This blogpost is not an exhaustive summary of the book. Just contains the notes I took

  1. Keenly observe things around you. Use all your senses and not just smell.

  2. Always focus on the context when it comes to non verbal cues.

  3. There are two types of cues: universal non verbal cues and idiosyncratic ones which are unique to an individual.

  4. Observe and set baseline behavior.

  5. Learn to differentiate between comfort and discomfort behavior.

  6. Neck touching and/or stroking is one of the most significant and frequent pacifying behaviors we use in responding to stress. Women specifically touch their neck, play with hair. Men adjust tie, shirt.

  7. Note what part of the body a person pacifies.

  8. Freeze, flight or fight are default responses in case of stress.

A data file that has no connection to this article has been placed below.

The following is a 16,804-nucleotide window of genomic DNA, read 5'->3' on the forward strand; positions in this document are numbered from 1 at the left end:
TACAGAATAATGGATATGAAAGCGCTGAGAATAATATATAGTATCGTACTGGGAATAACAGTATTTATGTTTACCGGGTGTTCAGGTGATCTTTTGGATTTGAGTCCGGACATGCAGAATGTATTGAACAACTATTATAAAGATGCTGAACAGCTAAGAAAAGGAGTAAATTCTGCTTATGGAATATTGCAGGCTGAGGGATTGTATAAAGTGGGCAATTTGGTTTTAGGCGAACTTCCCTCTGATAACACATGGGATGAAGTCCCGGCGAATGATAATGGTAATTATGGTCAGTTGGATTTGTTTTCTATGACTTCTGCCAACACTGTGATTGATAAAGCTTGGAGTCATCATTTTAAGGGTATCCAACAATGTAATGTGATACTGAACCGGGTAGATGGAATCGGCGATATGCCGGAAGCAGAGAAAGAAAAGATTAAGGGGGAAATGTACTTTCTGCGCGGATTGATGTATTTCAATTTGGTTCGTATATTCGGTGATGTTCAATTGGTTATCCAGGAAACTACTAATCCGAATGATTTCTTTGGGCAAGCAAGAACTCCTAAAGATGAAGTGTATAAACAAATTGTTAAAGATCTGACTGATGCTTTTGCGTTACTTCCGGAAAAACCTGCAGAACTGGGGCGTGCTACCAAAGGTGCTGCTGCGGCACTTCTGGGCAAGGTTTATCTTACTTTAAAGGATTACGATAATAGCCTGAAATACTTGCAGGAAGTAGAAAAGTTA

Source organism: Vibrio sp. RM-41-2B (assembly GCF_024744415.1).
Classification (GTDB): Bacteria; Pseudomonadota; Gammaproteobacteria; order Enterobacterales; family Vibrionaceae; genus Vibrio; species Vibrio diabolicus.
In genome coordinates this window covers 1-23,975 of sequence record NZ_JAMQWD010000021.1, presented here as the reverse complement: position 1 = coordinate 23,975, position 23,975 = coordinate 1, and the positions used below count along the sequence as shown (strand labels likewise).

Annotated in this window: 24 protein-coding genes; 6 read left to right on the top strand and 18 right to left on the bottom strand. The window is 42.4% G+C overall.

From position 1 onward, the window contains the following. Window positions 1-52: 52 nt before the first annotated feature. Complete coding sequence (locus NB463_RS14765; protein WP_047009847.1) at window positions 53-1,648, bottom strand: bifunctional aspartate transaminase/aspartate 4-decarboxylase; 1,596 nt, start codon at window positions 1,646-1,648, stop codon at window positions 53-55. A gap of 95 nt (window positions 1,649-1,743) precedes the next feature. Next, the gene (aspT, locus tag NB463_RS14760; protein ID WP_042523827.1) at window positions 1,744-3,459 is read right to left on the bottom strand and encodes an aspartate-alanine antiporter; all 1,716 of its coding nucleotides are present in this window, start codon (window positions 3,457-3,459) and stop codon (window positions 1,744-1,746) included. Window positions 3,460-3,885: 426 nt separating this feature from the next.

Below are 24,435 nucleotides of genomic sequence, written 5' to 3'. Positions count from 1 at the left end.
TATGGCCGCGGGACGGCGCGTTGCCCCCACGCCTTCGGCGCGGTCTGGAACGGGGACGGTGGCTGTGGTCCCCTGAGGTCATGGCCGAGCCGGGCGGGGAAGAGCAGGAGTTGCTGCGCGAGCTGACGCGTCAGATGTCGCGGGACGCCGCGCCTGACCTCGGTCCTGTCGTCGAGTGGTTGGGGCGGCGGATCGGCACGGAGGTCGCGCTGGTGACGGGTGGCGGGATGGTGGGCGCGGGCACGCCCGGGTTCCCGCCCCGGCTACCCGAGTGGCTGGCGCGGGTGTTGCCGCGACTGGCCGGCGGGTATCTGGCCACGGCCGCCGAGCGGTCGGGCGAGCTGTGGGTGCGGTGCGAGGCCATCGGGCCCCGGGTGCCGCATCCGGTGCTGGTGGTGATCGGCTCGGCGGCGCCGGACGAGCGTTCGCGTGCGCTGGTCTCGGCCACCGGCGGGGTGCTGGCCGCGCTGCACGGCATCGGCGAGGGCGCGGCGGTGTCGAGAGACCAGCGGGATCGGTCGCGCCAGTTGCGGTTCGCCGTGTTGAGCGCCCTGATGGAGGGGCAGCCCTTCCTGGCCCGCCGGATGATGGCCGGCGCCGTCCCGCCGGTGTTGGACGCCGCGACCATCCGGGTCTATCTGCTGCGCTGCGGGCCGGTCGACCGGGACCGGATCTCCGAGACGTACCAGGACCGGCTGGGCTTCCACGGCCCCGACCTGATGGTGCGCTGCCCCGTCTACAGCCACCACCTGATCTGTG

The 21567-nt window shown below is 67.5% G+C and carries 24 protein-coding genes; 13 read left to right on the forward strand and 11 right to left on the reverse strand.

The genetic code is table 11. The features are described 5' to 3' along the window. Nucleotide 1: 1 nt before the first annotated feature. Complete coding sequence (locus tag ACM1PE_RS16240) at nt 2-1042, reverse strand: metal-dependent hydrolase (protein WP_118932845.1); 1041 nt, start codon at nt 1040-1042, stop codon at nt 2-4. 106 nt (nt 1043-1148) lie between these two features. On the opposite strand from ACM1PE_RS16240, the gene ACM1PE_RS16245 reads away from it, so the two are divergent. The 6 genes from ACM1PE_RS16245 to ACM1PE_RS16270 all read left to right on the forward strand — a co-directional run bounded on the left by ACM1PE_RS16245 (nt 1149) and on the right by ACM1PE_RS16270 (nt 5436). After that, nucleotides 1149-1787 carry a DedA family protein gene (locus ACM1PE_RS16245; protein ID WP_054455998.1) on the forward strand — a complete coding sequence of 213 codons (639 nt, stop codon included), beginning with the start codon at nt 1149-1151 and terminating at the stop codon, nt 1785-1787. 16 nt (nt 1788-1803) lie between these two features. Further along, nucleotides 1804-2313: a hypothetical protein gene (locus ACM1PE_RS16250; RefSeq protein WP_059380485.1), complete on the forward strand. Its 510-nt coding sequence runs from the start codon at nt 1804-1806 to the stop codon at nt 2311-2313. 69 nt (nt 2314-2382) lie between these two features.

9. Concentrate on feet and leg first. And face at last. ‘Happy feet’ shows elation. See where the feet points.

  10. A knee clasp with person bent forward means she wants to leave. Toe pointing upward is a positive cue.

  11. Feet close to each other is submissive behavior. Legs spread apart is controlling, aggressive. Crossed legs mean comfort.

  12. Mirroring is a comfort trait.

  13. See if someone is trying to create barrier. One sitting position might put the knee in front making it seem like a blocker for physical contact. This generally means lack of trust/comfort.

  14. Foot lock is a freeze behavior. If this is accompanied by a pacifying behavior then take notice.